Qwest Communications International Inc. former Chief Executive Joseph Nacchio will be asked again by congressional investigators about company founder Philip Anschutz's role in the phone carrier's operations.
Anschutz was interviewed for more than three hours Friday by five staff members of the House Energy and Commerce Committee, which is investigating whether the biggest local-phone company in 14 Western states misled investors by inflating sales.
Anschutz and Nacchio gave different versions of Anschutz's role, committee spokesman Ken Johnson said.
"We're still troubled by a lot of things," said Johnson, who declined to elaborate.
Federal investigators are probing whether Denver-based Qwest and rival Global Crossing Ltd. swapped network space and used the transactions to boost revenue improperly.
Qwest spokesman Tyler Gronbach and Anschutz spokesman Jim Monaghan didn't return calls seeking comment. Nacchio's lawyer said he would consider the committee's request for an interview when and if it's received.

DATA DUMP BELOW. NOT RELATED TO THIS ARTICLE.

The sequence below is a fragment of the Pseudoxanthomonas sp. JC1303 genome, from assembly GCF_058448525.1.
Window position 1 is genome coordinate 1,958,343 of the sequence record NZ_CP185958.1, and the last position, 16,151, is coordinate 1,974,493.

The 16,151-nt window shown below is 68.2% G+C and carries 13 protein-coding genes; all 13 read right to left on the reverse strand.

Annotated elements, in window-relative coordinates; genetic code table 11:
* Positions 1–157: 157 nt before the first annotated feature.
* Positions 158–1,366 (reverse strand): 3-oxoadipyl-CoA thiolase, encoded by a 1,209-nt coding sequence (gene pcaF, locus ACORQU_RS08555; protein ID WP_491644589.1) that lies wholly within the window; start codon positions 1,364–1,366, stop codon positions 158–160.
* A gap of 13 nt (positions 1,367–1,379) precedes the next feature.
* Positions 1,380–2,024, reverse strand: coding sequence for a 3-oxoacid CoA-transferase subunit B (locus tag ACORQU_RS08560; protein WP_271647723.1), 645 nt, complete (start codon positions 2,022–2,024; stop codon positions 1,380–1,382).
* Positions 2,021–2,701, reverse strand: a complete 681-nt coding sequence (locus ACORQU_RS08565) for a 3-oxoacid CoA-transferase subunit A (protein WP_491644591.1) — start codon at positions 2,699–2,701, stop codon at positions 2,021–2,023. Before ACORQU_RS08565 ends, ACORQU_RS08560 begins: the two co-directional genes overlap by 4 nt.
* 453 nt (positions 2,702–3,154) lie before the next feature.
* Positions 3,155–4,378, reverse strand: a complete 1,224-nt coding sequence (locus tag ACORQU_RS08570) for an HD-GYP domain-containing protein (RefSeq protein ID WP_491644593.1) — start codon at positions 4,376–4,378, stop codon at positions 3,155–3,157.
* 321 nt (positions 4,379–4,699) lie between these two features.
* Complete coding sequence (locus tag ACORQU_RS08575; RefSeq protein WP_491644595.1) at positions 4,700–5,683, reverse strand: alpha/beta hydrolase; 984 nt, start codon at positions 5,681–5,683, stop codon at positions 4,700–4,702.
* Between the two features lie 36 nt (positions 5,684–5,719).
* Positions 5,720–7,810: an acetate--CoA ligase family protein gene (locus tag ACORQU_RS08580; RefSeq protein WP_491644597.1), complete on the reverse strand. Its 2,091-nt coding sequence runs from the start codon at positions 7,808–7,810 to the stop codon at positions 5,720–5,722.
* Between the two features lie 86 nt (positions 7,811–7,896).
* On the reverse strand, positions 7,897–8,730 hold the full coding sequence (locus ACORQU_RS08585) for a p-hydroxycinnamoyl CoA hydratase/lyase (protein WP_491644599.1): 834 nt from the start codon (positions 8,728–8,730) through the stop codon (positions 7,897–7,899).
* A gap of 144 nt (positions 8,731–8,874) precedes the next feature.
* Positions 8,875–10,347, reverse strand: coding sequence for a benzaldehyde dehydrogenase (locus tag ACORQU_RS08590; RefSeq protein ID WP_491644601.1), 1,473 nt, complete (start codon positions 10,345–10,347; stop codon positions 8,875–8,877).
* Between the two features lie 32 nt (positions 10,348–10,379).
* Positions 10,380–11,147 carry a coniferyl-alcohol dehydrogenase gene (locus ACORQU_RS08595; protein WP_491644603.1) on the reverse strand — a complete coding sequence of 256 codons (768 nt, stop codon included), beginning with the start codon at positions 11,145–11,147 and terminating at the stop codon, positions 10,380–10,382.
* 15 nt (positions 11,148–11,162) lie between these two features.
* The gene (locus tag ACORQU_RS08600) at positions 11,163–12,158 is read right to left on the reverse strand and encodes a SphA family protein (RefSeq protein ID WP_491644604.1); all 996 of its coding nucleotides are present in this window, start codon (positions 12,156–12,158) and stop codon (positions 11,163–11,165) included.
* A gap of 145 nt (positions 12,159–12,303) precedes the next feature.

Nacchio testified before the panel's investigations subcommittee this month.
Meanwhile, Qwest said Monday that it plans to reverse $531 million in revenue that was improperly recognized and take nearly $11 billion in charges for the reduced value of its telephone and fiber-optic networks in its review of past accounting practices. The company also said it might have to write down $30 billion in goodwill from impaired assets related to past acquisitions.
The accounting changes, which were announced after the markets closed, were made after Qwest executives consulted with their new auditors at KPMG. Qwest shares rose 20 cents to $3.46 on the New York Stock Exchange.